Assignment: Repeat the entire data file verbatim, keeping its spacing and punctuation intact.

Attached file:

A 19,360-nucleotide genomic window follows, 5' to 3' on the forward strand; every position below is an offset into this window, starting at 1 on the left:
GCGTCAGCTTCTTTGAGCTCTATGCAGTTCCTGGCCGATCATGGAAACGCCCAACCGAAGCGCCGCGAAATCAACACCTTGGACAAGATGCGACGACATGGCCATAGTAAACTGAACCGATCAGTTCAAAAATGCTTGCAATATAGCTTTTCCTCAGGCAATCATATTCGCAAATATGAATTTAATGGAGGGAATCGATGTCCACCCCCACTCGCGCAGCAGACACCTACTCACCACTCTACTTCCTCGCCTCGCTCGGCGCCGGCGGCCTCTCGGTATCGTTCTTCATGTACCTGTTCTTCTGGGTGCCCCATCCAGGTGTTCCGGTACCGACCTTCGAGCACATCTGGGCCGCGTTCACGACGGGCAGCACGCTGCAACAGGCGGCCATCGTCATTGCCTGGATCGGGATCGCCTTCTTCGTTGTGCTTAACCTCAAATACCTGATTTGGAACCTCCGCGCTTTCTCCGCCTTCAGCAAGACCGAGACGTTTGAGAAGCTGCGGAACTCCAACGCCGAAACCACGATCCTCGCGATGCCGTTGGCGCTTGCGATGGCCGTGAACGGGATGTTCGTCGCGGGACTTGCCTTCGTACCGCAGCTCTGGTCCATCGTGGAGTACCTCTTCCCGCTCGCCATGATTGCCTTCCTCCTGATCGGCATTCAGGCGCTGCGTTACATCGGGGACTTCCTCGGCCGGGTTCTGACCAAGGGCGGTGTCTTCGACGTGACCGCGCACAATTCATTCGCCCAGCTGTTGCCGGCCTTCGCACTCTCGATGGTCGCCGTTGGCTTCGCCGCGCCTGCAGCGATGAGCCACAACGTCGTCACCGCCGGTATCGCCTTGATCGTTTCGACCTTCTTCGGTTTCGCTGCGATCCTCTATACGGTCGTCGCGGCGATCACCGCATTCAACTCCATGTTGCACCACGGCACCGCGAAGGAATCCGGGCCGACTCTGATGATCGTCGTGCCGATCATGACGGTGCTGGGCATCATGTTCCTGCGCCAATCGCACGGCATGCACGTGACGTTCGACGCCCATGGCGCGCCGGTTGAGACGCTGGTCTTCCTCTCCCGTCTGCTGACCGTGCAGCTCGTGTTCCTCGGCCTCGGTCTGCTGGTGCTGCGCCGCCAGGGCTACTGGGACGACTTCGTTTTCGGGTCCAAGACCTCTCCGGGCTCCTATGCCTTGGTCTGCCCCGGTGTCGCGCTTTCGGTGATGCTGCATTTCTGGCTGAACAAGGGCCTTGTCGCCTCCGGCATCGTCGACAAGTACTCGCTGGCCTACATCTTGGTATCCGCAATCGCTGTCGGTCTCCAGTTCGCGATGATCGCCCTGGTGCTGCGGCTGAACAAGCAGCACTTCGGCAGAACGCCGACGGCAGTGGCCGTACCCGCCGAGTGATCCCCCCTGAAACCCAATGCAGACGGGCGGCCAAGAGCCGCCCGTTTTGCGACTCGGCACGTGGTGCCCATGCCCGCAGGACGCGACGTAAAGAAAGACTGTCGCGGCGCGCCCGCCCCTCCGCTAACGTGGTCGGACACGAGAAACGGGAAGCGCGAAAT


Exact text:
A 19,360-nucleotide genomic window follows, 5' to 3' on the forward strand; every position below is an offset into this window, starting at 1 on the left:
GCGTCAGCTTCTTTGAGCTCTATGCAGTTCCTGGCCGATCATGGAAACGCCCAACCGAAGCGCCGCGAAATCAACACCTTGGACAAGATGCGACGACATGGCCATAGTAAACTGAACCGATCAGTTCAAAAATGCTTGCAATATAGCTTTTCCTCAGGCAATCATATTCGCAAATATGAATTTAATGGAGGGAATCGATGTCCACCCCCACTCGCGCAGCAGACACCTACTCACCACTCTACTTCCTCGCCTCGCTCGGCGCCGGCGGCCTCTCGGTATCGTTCTTCATGTACCTGTTCTTCTGGGTGCCCCATCCAGGTGTTCCGGTACCGACCTTCGAGCACATCTGGGCCGCGTTCACGACGGGCAGCACGCTGCAACAGGCGGCCATCGTCATTGCCTGGATCGGGATCGCCTTCTTCGTTGTGCTTAACCTCAAATACCTGATTTGGAACCTCCGCGCTTTCTCCGCCTTCAGCAAGACCGAGACGTTTGAGAAGCTGCGGAACTCCAACGCCGAAACCACGATCCTCGCGATGCCGTTGGCGCTTGCGATGGCCGTGAACGGGATGTTCGTCGCGGGACTTGCCTTCGTACCGCAGCTCTGGTCCATCGTGGAGTACCTCTTCCCGCTCGCCATGATTGCCTTCCTCCTGATCGGCATTCAGGCGCTGCGTTACATCGGGGACTTCCTCGGCCGGGTTCTGACCAAGGGCGGTGTCTTCGACGTGACCGCGCACAATTCATTCGCCCAGCTGTTGCCGGCCTTCGCACTCTCGATGGTCGCCGTTGGCTTCGCCGCGCCTGCAGCGATGAGCCACAACGTCGTCACCGCCGGTATCGCCTTGATCGTTTCGACCTTCTTCGGTTTCGCTGCGATCCTCTATACGGTCGTCGCGGCGATCACCGCATTCAACTCCATGTTGCACCACGGCACCGCGAAGGAATCCGGGCCGACTCTGATGATCGTCGTGCCGATCATGACGGTGCTGGGCATCATGTTCCTGCGCCAATCGCACGGCATGCACGTGACGTTCGACGCCCATGGCGCGCCGGTTGAGACGCTGGTCTTCCTCTCCCGTCTGCTGACCGTGCAGCTCGTGTTCCTCGGCCTCGGTCTGCTGGTGCTGCGCCGCCAGGGCTACTGGGACGACTTCGTTTTCGGGTCCAAGACCTCTCCGGGCTCCTATGCCTTGGTCTGCCCCGGTGTCGCGCTTTCGGTGATGCTGCATTTCTGGCTGAACAAGGGCCTTGTCGCCTCCGGCATCGTCGACAAGTACTCGCTGGCCTACATCTTGGTATCCGCAATCGCTGTCGGTCTCCAGTTCGCGATGATCGCCCTGGTGCTGCGGCTGAACAAGCAGCACTTCGGCAGAACGCCGACGGCAGTGGCCGTACCCGCCGAGTGATCCCCCCTGAAACCCAATGCAGACGGGCGGCCAAGAGCCGCCCGTTTTGCGACTCGGCACGTGGTGCCCATGCCCGCAGGACGCGACGTAAAGAAAGACTGTCGCGGCGCGCCCGCCCCTCCGCTAACGTGGTCGGACACGAGAAACGGGAAGCGCGAAAT